Sunday, June 14, 2015

The Importance of Toast

Recently I read a marketing blog about the importance of toast. Why is toast special?

1. It's custom made for you. You can't toast something head of time.
2. It's made carefully to not be burned.
3. It's a special treat because I didn't have to toast the bread.

I realize that all of that is true. Wouldn't every relationship be better if we considered how we can make toast for others?

1. I'm here for you. I'm present. For you. I'm not thinking about my next meeting, next project, or plans for later in the week.
2. I'm doing this carefully for you. I'm thinking what you like and what you need.
3. I don't have to do this for you, but I am because of who you are or who I am.

Thursday, April 23, 2015

Thankful Thursday April 23, 2015

It's been awhile, but I have been thankful.

Today:
1. I took notes from a conversation several weeks ago that I needed today to write an article. Looked in a folder and it wasn't there. Checked a notebook and not there. Went through two stacks of papers on my desk. Not there. Prayed. Checked my folder one more time and found it. I probably could have written the article without the notes, but I certainly had more detail having found the notes.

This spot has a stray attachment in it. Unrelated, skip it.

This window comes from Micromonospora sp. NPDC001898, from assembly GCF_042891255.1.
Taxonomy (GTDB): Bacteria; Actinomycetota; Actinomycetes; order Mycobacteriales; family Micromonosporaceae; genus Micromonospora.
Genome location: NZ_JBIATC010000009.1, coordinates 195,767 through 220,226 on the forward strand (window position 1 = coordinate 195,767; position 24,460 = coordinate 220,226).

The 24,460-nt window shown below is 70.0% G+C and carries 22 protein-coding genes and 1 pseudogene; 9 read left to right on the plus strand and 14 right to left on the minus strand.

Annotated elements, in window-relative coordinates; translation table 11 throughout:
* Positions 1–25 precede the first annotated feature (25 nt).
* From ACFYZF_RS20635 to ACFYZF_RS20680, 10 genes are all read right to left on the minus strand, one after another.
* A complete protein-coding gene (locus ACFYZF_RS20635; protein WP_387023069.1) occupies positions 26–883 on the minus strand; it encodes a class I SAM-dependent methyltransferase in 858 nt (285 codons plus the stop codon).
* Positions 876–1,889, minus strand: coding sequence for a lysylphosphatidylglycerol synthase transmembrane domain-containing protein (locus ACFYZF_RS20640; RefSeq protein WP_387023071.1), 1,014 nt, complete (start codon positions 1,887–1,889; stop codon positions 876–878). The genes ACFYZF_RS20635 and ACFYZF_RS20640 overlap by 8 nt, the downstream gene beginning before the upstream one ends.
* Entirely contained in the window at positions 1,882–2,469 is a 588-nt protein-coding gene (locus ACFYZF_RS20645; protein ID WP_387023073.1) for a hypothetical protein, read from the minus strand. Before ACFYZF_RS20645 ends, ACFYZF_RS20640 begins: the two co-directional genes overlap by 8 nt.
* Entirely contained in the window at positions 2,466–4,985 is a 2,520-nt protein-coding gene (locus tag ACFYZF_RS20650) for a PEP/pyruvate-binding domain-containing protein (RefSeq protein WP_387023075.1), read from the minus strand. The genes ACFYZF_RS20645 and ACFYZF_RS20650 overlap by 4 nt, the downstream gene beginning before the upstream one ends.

2. Tonight was my last piano lesson. Outside of family members, my teacher has been the most encouraging person about my piano abilities. The lessons have been one of the most positive events in my life this year, but without a music outlet I cannot handle the time or expense of lessons. The last two lessons have been looking at arrangement books to study what the composer is doing to learn how to improvise on my own.

Yesterday:
3. Had my report out on my work trip from last week. It went well and generated a lot of discussion. I received more positive comments today. I think my department will improve because of my trip, information and suggestions.

4. The weather forecast was for extremely severe storms beginning possibly as early as 3 p.m. This was the one day I had an offsite meeting and wouldn't be parking in the parking garage at work. Not only did the storm not start while my car was parked outside or on the drive home, but we really didn't get more than rain.

Wednesday, April 1, 2015

A Few Observations

1. If you start by saying "I don't want to bother you . . .," it's too late.

2. A comment I read from someone who said, "What if I'd married someone awful? We may have our difference, but I have it good."

3. Work may be busy, but the alternative is worse.